By thebigcat on 05/13/2007 at 1:37:51
Home of the Braves?
The article states that the Braves played at the largest field in the majors from 1936 to 1941. I am afraid that is not so. The Cleveland Indians played their first game in the old Lakefront Stadium (Municipal Stadium) on July 3, 1932. That stadium held nearly twice as many as Braves Field, 78189 versus 43,000. Enjoyed the article although more info on the '48 Braves would have been nice. I remember the World Series that year and some famous old Braves, Spahn, Sain, Vern Bickford, Bob Elliot, et al.
By Regis on 05/14/2007 at 8:04:06
Home of the Braves?
Admittedly, the wording of that paragraph could be clearer. But I meant only to point out that Braves Field was the biggest in baseball at the time it opened in 1915 -- while also noting, parenthetically, that it had a new nickname between '36 and '41.
By MM on 05/14/2007 at 11:59:09
Home of the Braves?
The Braves won 14 division titles in a row, not 11. The streak was ended only just last year. Thanks for this article!! I'm an Atlanta-born girl, whose father is from Massachusetts. I've always rooted for both teams, and felt that it was especially apt to do so since the Braves were once a Boston team. It surprises me how many 'rabid' Sox fans don't even know they were ever here. I can't wait for the series this weekend! Nothing makes me happier than being at the Greatest Park in America, watching my favorite teams battle it out.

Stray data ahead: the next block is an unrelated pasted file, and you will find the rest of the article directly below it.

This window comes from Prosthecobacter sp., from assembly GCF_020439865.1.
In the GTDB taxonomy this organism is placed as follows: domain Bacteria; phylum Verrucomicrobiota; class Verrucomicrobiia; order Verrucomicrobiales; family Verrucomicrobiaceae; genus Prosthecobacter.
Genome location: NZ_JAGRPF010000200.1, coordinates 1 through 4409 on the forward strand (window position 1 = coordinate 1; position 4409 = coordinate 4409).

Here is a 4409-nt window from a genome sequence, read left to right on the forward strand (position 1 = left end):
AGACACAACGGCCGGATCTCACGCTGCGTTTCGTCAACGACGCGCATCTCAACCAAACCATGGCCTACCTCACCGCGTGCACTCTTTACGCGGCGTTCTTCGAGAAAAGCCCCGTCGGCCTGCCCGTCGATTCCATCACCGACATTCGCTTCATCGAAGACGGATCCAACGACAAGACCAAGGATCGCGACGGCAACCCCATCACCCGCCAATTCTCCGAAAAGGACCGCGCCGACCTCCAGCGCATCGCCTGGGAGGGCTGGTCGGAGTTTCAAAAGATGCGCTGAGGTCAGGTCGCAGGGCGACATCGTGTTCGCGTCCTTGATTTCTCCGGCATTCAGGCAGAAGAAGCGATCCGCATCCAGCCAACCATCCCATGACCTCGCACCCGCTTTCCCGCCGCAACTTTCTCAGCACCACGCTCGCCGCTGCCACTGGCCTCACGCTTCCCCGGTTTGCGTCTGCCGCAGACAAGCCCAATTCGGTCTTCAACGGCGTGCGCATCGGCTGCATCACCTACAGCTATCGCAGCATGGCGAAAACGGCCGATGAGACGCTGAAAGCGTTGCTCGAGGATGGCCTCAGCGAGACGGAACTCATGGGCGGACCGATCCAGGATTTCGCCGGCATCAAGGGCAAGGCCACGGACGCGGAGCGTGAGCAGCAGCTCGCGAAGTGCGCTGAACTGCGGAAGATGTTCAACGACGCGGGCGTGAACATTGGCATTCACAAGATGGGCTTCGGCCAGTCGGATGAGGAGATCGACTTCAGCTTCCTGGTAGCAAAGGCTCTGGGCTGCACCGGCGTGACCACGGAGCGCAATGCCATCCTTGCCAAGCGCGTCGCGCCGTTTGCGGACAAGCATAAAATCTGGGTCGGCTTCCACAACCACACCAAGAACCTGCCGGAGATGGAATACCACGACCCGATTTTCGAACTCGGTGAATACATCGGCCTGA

By RachelC on 05/15/2007 at 1:54:15
Home of the Braves?
We mustn't forget the man who originated the idea to bring professional baseball to Boston, Ashburnham, MA native Iver Whitney Adams. Mr. Adams was the founder , organizer and President of the first-ever Boston Base Ball Club and of the Boston Red Stockings. From an invitation in 1871, and a declaration of financial backing by Mr. Adams, baseball great Harry Wright moved from managing the "Cincinnati Red Stockings" to work professionally with the first-ever base ball team in Boston, the "Boston Red Stockings" He managed the Boston Red Stockings (1871 - 1875), Boston Red Caps (1876 - 1881), Providence Grays (1882 - 1883) and Philadelphia Quakers/Phillies (1884 - 1893). His teams won six league championships (1872 - 1875, 1877, 1878) and he finished his managerial career with 1225 wins and 885 losses for a .581 winning percentage.
By riceflan on 01/01/2008 at 1:37:18